“Top Chef” star Karen Akunowicz on being a queer femme and her favorite food

If you’ve been watching the latest season of Top Chef, you’ve probably noticed Chef Karen Akunowicz, who has stood out recently as quite a formidable competitor. The self-identified queer fierce femme graciously took some time out of her busy schedule to answer a few questions about Top Chef, marriage, gender and sexuality, and, of course, Padma Lakshmi.

AfterEllen: What was the process like for you getting on Top Chef? Was it something you had been interested in pursuing for a long time?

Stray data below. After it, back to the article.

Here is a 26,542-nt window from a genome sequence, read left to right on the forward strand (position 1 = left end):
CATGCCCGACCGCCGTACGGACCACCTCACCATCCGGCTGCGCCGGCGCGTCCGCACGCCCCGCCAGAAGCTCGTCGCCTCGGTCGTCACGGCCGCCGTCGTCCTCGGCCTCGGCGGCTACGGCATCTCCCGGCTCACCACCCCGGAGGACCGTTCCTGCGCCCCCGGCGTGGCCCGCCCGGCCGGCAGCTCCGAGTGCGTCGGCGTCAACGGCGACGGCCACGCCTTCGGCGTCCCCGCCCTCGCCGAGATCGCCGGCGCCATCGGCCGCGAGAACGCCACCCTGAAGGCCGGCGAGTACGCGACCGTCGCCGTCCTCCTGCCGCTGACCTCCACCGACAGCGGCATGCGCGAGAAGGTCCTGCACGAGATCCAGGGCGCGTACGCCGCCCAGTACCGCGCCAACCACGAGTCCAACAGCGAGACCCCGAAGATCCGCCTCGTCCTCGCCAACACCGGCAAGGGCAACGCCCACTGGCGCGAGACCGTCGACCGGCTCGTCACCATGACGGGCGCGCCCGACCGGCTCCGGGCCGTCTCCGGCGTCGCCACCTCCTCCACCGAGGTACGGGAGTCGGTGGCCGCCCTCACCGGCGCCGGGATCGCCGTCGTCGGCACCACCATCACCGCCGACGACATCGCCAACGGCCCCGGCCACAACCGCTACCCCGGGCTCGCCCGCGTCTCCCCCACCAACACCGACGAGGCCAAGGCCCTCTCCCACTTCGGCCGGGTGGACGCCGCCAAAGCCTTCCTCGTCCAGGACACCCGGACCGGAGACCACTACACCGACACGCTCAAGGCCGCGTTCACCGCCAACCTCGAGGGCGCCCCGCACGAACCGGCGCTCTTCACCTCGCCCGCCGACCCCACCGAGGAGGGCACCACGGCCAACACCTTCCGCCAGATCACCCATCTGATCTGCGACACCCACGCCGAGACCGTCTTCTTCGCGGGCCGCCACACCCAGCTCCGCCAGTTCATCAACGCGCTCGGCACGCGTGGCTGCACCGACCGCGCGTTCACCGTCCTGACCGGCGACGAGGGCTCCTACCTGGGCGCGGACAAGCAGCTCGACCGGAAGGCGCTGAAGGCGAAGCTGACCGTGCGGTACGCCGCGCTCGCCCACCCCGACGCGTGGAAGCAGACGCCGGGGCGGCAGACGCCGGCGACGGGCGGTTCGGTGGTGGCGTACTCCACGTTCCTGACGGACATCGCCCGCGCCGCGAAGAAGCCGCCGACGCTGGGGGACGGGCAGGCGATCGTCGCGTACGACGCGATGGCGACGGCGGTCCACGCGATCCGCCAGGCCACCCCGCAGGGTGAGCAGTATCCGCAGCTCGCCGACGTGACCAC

Karen Akunowicz: You know, I have been really fortunate in that Top Chef reached out to me and asked if I would be interested in applying for the show. Which doesn’t mean you are on the show. [laughs] You still go through this whole application process. But I’ve been a really big fan of the show for a long time—I’ve watched every season, I have all of my favorite cheftestants, you know, all of that. So it felt like an honor to be asked to participate. Going through the application process this year—I felt like it was something I could do, and I felt like I had something to say. It is a competition and because I watch the show, I know how hard it looks. But I thought that my food would show really well, and I thought it would be a lot of fun. It was a tough decision to be away from my kitchen, and away from my family, and away from my spouse for that long, but, in the end I’m really glad that I did it.